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Residents return home after harrowing evacuation from ‘blast zone’ of Labrador fire

April 20, 2024  By Sarah Smellie, The Canadian Press

Damage from fire at the old airport in Happy Valley-Goose Bay, a community of about 7,000 people in central Labrador is shown in this handout image provided by the RCMP. THE CANADIAN PRESS/HO-RCMP

People living in the “blast zone” of a central Labrador structure fire were able to return to their homes on Saturday after officials ended an evacuation order because there was no longer any risk of explosions.

Monica Legge was nervous Saturday morning as she packed up her belongings after she spent the night at a friends’ house. She and her husband and their six dogs had fled their home on Friday night as flames engulfed the old airport in Happy Valley-Goose Bay, N.L., just a few metres away.

They’d all heard what sounded like an explosion that night, and the ground rattled beneath them, she said.

“It was just like, ‘Oh my God, now what? Are we going to have anything to come back to?'” she said in an interview.


Legge and her husband were eating dinner Friday when messages about the fire began to light up their phones. She looked out the window and didn’t see anything of concern, but then she went out to her building’s back deck and looked toward the old airport.

Flames were ripping through the tower, sending a churning column of black smoke up into the sky. A low-lying building nearby was also fully engulfed.

There are oxygen tanks stored at the facility, and she began to worry they’d blow up.

“It was very scary,” she said. “The buildings located in this area, they are all very old, even the building that we live in was built in the 1950s. So you can imagine how well-aged and well-dried-out the wood is.”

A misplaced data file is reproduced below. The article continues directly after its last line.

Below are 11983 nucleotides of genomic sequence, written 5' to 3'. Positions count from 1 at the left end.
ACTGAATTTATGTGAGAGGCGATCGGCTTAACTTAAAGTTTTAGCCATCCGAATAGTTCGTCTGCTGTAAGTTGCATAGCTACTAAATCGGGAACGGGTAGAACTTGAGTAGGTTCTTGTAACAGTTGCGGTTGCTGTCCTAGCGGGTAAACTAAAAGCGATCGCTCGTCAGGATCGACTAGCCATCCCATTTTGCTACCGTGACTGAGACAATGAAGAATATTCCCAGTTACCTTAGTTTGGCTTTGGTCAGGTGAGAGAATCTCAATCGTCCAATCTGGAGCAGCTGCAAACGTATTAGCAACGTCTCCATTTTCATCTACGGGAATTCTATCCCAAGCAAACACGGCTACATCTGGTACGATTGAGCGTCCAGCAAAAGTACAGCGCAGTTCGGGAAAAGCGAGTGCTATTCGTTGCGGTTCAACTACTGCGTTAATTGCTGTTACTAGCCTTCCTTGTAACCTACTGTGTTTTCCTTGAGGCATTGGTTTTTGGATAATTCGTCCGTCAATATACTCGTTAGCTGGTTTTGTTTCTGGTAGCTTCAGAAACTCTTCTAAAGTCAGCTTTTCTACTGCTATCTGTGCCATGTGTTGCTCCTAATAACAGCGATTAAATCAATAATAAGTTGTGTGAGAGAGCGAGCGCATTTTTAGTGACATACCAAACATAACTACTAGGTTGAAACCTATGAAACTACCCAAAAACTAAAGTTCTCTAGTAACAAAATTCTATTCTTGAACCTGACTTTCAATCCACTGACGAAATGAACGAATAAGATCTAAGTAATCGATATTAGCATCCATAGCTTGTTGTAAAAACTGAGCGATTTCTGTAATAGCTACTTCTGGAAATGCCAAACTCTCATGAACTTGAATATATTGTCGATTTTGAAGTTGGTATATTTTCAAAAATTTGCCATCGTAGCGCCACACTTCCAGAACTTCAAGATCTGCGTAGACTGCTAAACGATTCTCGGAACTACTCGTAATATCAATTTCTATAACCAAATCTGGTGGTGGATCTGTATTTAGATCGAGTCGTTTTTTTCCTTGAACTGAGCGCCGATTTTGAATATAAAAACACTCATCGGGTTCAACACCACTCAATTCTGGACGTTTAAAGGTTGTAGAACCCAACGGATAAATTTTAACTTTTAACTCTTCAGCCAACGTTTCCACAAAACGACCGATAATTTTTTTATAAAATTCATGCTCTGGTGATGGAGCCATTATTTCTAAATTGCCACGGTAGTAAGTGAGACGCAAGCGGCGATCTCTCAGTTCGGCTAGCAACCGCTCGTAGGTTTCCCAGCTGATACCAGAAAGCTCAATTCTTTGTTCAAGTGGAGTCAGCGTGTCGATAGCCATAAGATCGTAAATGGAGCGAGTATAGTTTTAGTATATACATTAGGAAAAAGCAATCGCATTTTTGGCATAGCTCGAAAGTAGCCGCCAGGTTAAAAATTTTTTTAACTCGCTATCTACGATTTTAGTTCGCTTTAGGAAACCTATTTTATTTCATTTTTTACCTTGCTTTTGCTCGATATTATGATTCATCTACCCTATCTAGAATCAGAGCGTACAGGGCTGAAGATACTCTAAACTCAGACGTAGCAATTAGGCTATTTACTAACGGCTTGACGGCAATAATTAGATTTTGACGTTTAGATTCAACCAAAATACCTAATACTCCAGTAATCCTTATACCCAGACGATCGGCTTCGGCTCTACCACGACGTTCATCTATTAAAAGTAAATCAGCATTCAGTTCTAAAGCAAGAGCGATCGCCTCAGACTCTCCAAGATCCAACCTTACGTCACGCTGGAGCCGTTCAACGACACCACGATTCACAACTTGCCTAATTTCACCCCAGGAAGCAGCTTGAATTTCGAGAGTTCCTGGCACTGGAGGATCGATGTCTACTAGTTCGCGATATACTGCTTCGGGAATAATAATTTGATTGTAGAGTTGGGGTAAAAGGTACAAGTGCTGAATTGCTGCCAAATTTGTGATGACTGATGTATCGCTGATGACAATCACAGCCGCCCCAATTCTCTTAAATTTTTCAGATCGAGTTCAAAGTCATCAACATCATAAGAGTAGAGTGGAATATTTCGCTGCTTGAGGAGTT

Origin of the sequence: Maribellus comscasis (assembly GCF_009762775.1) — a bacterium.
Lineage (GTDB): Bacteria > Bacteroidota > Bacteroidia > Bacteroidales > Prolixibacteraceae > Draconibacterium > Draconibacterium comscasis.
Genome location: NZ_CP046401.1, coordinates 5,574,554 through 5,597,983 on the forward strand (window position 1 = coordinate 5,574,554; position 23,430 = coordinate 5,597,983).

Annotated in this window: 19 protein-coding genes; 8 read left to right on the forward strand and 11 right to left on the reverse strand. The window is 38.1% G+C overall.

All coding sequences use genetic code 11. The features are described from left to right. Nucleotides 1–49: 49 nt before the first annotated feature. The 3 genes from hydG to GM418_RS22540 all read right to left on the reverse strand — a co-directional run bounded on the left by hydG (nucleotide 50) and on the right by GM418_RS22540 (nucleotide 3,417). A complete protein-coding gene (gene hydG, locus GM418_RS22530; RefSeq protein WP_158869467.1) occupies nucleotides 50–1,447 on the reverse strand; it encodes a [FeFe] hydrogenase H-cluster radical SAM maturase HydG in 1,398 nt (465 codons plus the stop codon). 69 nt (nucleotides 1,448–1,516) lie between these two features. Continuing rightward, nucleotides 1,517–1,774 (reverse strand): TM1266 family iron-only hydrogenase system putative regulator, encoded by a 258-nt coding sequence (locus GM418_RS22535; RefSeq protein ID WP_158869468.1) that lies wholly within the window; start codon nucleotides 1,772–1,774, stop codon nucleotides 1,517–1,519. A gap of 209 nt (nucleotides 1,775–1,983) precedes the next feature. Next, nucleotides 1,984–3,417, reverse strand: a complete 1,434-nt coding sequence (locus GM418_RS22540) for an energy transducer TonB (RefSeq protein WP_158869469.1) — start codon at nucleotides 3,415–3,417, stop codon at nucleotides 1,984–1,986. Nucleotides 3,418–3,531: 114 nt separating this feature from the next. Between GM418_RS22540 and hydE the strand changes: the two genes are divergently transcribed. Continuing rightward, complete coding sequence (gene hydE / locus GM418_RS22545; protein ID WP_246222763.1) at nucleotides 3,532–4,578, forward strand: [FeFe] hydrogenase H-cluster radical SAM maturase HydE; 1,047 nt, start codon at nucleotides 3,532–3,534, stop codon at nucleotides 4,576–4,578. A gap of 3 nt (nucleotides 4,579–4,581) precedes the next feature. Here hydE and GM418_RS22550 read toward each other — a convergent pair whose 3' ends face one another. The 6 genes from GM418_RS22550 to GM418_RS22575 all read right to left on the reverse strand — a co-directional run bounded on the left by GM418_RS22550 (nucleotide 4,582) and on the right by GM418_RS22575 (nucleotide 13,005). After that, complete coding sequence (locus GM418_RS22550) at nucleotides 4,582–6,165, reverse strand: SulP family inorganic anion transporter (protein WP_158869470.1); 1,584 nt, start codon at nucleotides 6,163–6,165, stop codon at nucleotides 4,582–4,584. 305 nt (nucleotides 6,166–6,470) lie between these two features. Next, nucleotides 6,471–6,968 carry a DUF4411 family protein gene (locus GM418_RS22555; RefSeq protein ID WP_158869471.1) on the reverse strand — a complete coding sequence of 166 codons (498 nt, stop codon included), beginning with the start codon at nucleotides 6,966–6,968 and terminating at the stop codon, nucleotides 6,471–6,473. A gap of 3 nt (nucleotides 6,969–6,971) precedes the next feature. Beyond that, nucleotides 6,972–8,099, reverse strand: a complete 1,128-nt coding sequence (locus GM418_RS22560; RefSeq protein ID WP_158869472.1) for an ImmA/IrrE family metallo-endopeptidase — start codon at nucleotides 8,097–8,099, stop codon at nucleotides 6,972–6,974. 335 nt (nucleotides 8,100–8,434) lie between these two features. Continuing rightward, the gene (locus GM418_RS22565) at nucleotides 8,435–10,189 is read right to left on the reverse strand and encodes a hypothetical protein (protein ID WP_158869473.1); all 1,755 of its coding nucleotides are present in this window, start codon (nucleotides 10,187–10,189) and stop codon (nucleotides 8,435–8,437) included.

As she watched the flames devour the buildings, police came by and told her to get out. The officers said her house was in the “blast zone,” and everyone in the area had to evacuate. The town of Happy Valley-Goose Bay declared a state of emergency at around 10:30 p.m.

Brad Butler, the community’s fire chief, said the tanks were full of liquid oxygen, and they posed a real danger. He said once the fire churned through the tower and ate into the old hangar building where the tanks were stored, he and his crew had to evacuate, too.

“You just let the fires burn and you get as far away as you can,” he said in an interview Saturday.

The tanks ultimately didn’t explode, but it seemed on Saturday that a transformer had blown up, he said. His crew also found gas cylinders that had blasted out of the building and landed about 30 metres away, he said.

The fire was out and crews had left by about 3 p.m. on Saturday, he said. Police were still there waiting to start their investigation into what happened.

Legge arrived back at her house early Saturday afternoon and found it was intact, with nothing damaged or out of place.

“Never been so happy in my life to come home!” she wrote in a Facebook message after she arrived.

The town lifted the state of emergency, but said the site of the actual fire was still dangerous.

“We implore the general public to remain away from the area while firefighters and RCMP remain on scene in the coming hours and possibly days,” the town said in a Facebook post.

Happy Valley-Goose Bay is in central Labrador and is home to about 7,000 people, making it the second-largest town in the region.

This report by The Canadian Press was first published April 20, 2024.

News from © Canadian Press Enterprises Inc., 2023


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